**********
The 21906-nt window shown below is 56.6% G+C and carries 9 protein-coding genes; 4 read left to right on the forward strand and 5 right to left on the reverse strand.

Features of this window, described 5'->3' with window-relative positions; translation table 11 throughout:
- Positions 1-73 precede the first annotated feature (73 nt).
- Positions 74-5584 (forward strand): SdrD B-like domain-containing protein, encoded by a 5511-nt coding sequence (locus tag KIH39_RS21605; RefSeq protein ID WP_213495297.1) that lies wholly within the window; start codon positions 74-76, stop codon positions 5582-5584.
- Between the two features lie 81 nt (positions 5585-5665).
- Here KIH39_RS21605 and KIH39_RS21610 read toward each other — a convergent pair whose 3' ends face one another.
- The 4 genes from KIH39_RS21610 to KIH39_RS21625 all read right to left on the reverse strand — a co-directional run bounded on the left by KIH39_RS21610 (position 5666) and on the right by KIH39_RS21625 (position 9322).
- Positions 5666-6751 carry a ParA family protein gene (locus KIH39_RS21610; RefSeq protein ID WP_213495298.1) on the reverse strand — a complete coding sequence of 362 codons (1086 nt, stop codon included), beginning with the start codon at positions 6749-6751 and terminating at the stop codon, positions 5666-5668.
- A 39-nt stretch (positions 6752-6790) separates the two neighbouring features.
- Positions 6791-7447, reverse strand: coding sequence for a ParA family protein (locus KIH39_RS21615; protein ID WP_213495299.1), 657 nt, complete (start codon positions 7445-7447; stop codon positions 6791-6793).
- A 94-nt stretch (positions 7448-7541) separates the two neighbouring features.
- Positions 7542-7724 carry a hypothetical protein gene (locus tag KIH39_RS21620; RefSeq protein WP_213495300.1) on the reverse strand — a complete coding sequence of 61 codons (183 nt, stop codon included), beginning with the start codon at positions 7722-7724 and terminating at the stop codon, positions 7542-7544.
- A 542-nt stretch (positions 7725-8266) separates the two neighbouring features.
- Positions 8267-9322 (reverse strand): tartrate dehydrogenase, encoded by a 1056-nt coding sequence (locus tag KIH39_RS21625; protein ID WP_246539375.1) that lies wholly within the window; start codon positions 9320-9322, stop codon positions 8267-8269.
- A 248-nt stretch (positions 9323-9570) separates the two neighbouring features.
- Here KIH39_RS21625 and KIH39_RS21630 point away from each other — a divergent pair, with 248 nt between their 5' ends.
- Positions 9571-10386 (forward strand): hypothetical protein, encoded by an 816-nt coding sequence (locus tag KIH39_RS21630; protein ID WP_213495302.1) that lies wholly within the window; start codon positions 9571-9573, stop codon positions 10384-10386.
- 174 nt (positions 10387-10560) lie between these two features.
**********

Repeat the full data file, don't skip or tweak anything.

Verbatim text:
The 21906-nt window shown below is 56.6% G+C and carries 9 protein-coding genes; 4 read left to right on the forward strand and 5 right to left on the reverse strand.

Features of this window, described 5'->3' with window-relative positions; translation table 11 throughout:
- Positions 1-73 precede the first annotated feature (73 nt).
- Positions 74-5584 (forward strand): SdrD B-like domain-containing protein, encoded by a 5511-nt coding sequence (locus tag KIH39_RS21605; RefSeq protein ID WP_213495297.1) that lies wholly within the window; start codon positions 74-76, stop codon positions 5582-5584.
- Between the two features lie 81 nt (positions 5585-5665).
- Here KIH39_RS21605 and KIH39_RS21610 read toward each other — a convergent pair whose 3' ends face one another.
- The 4 genes from KIH39_RS21610 to KIH39_RS21625 all read right to left on the reverse strand — a co-directional run bounded on the left by KIH39_RS21610 (position 5666) and on the right by KIH39_RS21625 (position 9322).
- Positions 5666-6751 carry a ParA family protein gene (locus KIH39_RS21610; RefSeq protein ID WP_213495298.1) on the reverse strand — a complete coding sequence of 362 codons (1086 nt, stop codon included), beginning with the start codon at positions 6749-6751 and terminating at the stop codon, positions 5666-5668.
- A 39-nt stretch (positions 6752-6790) separates the two neighbouring features.
- Positions 6791-7447, reverse strand: coding sequence for a ParA family protein (locus KIH39_RS21615; protein ID WP_213495299.1), 657 nt, complete (start codon positions 7445-7447; stop codon positions 6791-6793).
- A 94-nt stretch (positions 7448-7541) separates the two neighbouring features.
- Positions 7542-7724 carry a hypothetical protein gene (locus tag KIH39_RS21620; RefSeq protein WP_213495300.1) on the reverse strand — a complete coding sequence of 61 codons (183 nt, stop codon included), beginning with the start codon at positions 7722-7724 and terminating at the stop codon, positions 7542-7544.
- A 542-nt stretch (positions 7725-8266) separates the two neighbouring features.
- Positions 8267-9322 (reverse strand): tartrate dehydrogenase, encoded by a 1056-nt coding sequence (locus tag KIH39_RS21625; protein ID WP_246539375.1) that lies wholly within the window; start codon positions 9320-9322, stop codon positions 8267-8269.
- A 248-nt stretch (positions 9323-9570) separates the two neighbouring features.
- Here KIH39_RS21625 and KIH39_RS21630 point away from each other — a divergent pair, with 248 nt between their 5' ends.
- Positions 9571-10386 (forward strand): hypothetical protein, encoded by an 816-nt coding sequence (locus tag KIH39_RS21630; protein ID WP_213495302.1) that lies wholly within the window; start codon positions 9571-9573, stop codon positions 10384-10386.
- 174 nt (positions 10387-10560) lie between these two features.